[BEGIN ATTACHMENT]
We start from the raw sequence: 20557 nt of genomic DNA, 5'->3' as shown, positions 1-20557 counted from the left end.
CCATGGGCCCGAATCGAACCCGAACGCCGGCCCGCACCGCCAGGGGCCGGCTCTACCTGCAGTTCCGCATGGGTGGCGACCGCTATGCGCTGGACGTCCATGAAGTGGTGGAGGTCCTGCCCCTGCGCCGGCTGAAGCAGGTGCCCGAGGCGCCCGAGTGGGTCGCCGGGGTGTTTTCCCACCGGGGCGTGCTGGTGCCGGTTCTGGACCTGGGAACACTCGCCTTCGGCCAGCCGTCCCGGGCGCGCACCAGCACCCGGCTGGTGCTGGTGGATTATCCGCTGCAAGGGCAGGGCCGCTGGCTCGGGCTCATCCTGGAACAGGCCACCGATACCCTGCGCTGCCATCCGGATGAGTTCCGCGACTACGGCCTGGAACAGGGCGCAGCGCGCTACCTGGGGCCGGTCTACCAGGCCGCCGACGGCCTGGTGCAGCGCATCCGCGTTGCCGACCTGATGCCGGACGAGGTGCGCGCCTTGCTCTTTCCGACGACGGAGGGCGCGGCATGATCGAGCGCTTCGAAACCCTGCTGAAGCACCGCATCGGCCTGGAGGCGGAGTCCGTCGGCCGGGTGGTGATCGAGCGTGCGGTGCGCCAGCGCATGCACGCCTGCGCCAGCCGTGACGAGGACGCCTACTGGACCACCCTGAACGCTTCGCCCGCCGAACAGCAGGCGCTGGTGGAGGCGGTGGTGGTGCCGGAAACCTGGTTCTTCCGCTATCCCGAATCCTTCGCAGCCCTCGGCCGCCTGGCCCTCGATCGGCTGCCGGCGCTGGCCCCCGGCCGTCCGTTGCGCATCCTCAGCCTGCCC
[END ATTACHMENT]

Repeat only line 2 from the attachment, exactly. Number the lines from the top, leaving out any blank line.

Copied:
CCATGGGCCCGAATCGAACCCGAACGCCGGCCCGCACCGCCAGGGGCCGGCTCTACCTGCAGTTCCGCATGGGTGGCGACCGCTATGCGCTGGACGTCCATGAAGTGGTGGAGGTCCTGCCCCTGCGCCGGCTGAAGCAGGTGCCCGAGGCGCCCGAGTGGGTCGCCGGGGTGTTTTCCCACCGGGGCGTGCTGGTGCCGGTTCTGGACCTGGGAACACTCGCCTTCGGCCAGCCGTCCCGGGCGCGCACCAGCACCCGGCTGGTGCTGGTGGATTATCCGCTGCAAGGGCAGGGCCGCTGGCTCGGGCTCATCCTGGAACAGGCCACCGATACCCTGCGCTGCCATCCGGATGAGTTCCGCGACTACGGCCTGGAACAGGGCGCAGCGCGCTACCTGGGGCCGGTCTACCAGGCCGCCGACGGCCTGGTGCAGCGCATCCGCGTTGCCGACCTGATGCCGGACGAGGTGCGCGCCTTGCTCTTTCCGACGACGGAGGGCGCGGCATGATCGAGCGCTTCGAAACCCTGCTGAAGCACCGCATCGGCCTGGAGGCGGAGTCCGTCGGCCGGGTGGTGATCGAGCGTGCGGTGCGCCAGCGCATGCACGCCTGCGCCAGCCGTGACGAGGACGCCTACTGGACCACCCTGAACGCTTCGCCCGCCGAACAGCAGGCGCTGGTGGAGGCGGTGGTGGTGCCGGAAACCTGGTTCTTCCGCTATCCCGAATCCTTCGCAGCCCTCGGCCGCCTGGCCCTCGATCGGCTGCCGGCGCTGGCCCCCGGCCGTCCGTTGCGCATCCTCAGCCTGCCC